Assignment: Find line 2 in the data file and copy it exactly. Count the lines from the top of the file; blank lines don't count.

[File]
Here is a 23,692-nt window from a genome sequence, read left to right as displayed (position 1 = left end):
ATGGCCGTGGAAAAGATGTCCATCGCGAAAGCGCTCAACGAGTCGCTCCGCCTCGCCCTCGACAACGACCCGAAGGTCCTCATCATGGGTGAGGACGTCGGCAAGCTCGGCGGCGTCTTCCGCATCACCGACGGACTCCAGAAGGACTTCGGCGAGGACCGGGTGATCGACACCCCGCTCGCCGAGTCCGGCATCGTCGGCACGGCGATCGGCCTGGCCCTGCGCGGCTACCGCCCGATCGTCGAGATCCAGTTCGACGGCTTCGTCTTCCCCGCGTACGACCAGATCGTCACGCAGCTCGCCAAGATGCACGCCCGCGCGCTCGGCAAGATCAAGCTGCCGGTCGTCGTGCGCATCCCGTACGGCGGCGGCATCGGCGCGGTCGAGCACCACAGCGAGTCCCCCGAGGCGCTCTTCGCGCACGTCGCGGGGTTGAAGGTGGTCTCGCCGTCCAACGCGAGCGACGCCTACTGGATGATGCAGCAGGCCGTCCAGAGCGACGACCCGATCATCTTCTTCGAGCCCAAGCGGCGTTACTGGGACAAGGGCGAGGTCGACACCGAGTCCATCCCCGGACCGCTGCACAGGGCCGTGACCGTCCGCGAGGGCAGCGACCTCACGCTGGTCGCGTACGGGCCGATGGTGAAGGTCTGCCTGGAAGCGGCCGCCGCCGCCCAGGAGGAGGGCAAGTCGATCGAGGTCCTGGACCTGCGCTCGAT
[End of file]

ATGGCCGTGGAAAAGATGTCCATCGCGAAAGCGCTCAACGAGTCGCTCCGCCTCGCCCTCGACAACGACCCGAAGGTCCTCATCATGGGTGAGGACGTCGGCAAGCTCGGCGGCGTCTTCCGCATCACCGACGGACTCCAGAAGGACTTCGGCGAGGACCGGGTGATCGACACCCCGCTCGCCGAGTCCGGCATCGTCGGCACGGCGATCGGCCTGGCCCTGCGCGGCTACCGCCCGATCGTCGAGATCCAGTTCGACGGCTTCGTCTTCCCCGCGTACGACCAGATCGTCACGCAGCTCGCCAAGATGCACGCCCGCGCGCTCGGCAAGATCAAGCTGCCGGTCGTCGTGCGCATCCCGTACGGCGGCGGCATCGGCGCGGTCGAGCACCACAGCGAGTCCCCCGAGGCGCTCTTCGCGCACGTCGCGGGGTTGAAGGTGGTCTCGCCGTCCAACGCGAGCGACGCCTACTGGATGATGCAGCAGGCCGTCCAGAGCGACGACCCGATCATCTTCTTCGAGCCCAAGCGGCGTTACTGGGACAAGGGCGAGGTCGACACCGAGTCCATCCCCGGACCGCTGCACAGGGCCGTGACCGTCCGCGAGGGCAGCGACCTCACGCTGGTCGCGTACGGGCCGATGGTGAAGGTCTGCCTGGAAGCGGCCGCCGCCGCCCAGGAGGAGGGCAAGTCGATCGAGGTCCTGGACCTGCGCTCGAT